Seatrade Cruise News is part of the Informa Markets Division of Informa PLC

This site is operated by a business or businesses owned by Informa PLC and all copyright resides with them. Informa PLC's registered office is 5 Howick Place, London SW1P 1WG. Registered in England and Wales. Number 8860726.

Nicole Langosch becomes AIDA's first woman captain

Capt. Nicole Langosch - a decade of experince in various positions with AIDA Cruises
Capt. Nicole Langosch took the helm of AIDAsol, making her the first female captain in AIDA Cruises' fleet and the highest-ranking woman on a cruise ship in Germany.

Langosch, 34, has held various positions on AIDA ships over the past 10 years and worked in the container shipping sector prior.

'I’m proud to work at a company that promotes the careers of young women and that has made it possible for me pursue my dream profession,' Langosch said. 'I look forward to my new role as captain on board AIDAsol and am aware of the great responsibility.'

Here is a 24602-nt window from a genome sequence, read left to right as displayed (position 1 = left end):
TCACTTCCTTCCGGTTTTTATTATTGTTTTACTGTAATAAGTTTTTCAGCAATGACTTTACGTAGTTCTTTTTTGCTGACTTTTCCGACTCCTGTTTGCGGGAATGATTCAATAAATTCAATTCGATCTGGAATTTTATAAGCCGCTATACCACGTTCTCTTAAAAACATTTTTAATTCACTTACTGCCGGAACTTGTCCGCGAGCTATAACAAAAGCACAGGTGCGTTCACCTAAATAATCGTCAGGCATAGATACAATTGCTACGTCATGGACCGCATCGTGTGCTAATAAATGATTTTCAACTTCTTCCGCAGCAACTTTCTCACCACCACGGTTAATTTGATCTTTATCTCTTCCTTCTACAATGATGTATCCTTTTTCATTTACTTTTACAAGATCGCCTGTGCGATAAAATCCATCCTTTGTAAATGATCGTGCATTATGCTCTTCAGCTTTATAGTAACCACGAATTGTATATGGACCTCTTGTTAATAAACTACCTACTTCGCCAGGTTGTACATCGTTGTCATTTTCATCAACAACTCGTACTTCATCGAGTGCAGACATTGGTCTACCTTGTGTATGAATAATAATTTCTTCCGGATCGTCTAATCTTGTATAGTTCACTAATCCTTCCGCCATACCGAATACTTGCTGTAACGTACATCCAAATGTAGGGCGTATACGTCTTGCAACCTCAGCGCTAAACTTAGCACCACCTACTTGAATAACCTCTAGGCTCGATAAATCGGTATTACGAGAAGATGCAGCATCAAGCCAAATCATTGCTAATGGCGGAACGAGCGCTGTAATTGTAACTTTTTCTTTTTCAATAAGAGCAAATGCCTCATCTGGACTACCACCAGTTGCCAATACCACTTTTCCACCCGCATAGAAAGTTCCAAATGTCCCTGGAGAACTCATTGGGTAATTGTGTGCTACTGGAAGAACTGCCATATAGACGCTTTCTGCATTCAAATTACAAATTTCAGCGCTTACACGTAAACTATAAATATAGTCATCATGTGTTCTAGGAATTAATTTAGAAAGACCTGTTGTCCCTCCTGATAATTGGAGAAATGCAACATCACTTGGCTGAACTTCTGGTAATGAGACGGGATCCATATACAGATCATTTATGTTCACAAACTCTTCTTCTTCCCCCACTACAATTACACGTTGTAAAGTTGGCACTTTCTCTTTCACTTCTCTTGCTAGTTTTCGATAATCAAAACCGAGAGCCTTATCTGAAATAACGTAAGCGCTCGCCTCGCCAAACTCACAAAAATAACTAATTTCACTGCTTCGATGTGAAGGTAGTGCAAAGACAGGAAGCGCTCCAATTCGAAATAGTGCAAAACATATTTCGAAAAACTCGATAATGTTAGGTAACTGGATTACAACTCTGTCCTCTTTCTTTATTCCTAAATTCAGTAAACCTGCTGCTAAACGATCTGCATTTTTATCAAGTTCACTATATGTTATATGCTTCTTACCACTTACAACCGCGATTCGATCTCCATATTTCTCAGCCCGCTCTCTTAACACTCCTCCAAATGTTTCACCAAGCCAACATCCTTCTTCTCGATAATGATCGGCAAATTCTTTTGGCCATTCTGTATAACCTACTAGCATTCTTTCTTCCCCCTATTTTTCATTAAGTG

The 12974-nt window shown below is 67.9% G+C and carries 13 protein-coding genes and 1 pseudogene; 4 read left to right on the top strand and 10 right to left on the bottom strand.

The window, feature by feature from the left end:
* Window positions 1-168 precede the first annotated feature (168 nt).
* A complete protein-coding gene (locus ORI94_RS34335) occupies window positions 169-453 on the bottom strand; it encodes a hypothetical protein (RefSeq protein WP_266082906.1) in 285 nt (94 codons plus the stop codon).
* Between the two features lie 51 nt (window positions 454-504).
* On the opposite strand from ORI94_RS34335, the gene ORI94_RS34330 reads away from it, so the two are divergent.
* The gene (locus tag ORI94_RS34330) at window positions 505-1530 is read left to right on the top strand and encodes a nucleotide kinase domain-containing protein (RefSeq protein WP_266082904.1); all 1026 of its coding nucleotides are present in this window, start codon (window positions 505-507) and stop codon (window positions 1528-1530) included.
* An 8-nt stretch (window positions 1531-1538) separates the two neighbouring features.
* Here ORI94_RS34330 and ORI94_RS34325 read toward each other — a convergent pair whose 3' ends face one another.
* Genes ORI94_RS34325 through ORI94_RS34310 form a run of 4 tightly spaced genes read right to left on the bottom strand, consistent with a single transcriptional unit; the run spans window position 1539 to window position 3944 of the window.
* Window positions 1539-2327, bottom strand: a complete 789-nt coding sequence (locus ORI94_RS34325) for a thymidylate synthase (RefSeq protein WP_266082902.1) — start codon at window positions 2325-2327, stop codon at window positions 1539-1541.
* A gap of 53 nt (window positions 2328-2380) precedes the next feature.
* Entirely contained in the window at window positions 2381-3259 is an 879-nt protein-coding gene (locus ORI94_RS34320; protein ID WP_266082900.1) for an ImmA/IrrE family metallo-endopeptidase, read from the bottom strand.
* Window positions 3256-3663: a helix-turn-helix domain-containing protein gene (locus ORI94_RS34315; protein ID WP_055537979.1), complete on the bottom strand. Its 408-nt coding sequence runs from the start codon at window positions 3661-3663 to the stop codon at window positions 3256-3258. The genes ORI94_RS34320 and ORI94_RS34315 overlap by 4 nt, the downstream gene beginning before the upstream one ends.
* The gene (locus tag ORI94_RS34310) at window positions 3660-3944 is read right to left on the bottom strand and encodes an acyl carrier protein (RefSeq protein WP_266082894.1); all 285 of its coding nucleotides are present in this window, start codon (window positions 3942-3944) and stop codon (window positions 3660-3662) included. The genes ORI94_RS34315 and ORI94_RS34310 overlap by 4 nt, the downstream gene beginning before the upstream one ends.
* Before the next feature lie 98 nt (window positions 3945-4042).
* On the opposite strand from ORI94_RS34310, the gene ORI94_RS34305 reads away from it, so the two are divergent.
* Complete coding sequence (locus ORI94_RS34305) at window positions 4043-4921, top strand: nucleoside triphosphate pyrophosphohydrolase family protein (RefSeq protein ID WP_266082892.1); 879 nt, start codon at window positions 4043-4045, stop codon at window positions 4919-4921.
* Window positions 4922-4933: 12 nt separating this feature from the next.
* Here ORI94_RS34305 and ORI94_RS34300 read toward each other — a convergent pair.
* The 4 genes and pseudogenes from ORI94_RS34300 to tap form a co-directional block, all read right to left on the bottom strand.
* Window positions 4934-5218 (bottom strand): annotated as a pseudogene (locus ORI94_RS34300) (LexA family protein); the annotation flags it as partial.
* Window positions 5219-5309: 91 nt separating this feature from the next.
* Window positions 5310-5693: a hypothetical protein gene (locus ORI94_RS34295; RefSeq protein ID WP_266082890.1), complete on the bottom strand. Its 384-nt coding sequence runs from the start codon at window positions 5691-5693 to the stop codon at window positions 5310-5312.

Born in Osterode/Harz, Langosch grew up in Herborn in Hesse. Sailing was her first introduction to seafaring. She completed her nautical science studies in Leer. During her subsequent study program in logistics, Langosch worked for a container shipping company in Oakland (New Zealand) and for the EU parliament in Brussels. Her first nautical internship was on a container ship.

AIDAsol currently travels between the Canary Islands and Madeira. On March 25, Langosch will be navigating the ship to Hamburg. From there, AIDAsol will depart on April 7 for Northern Europe and Norway.

AIDA Cruises currently employs 14 female nautical officers on board. With tailored, collaborative training and a dual study program in partnership with the University of Wismar, the line offers an innovative educational concept for nautical science in Warnemünde.

Hide comments


  • Allowed HTML tags: <em> <strong> <blockquote> <br> <p>

Plain text

  • No HTML tags allowed.
  • Web page addresses and e-mail addresses turn into links automatically.
  • Lines and paragraphs break automatically.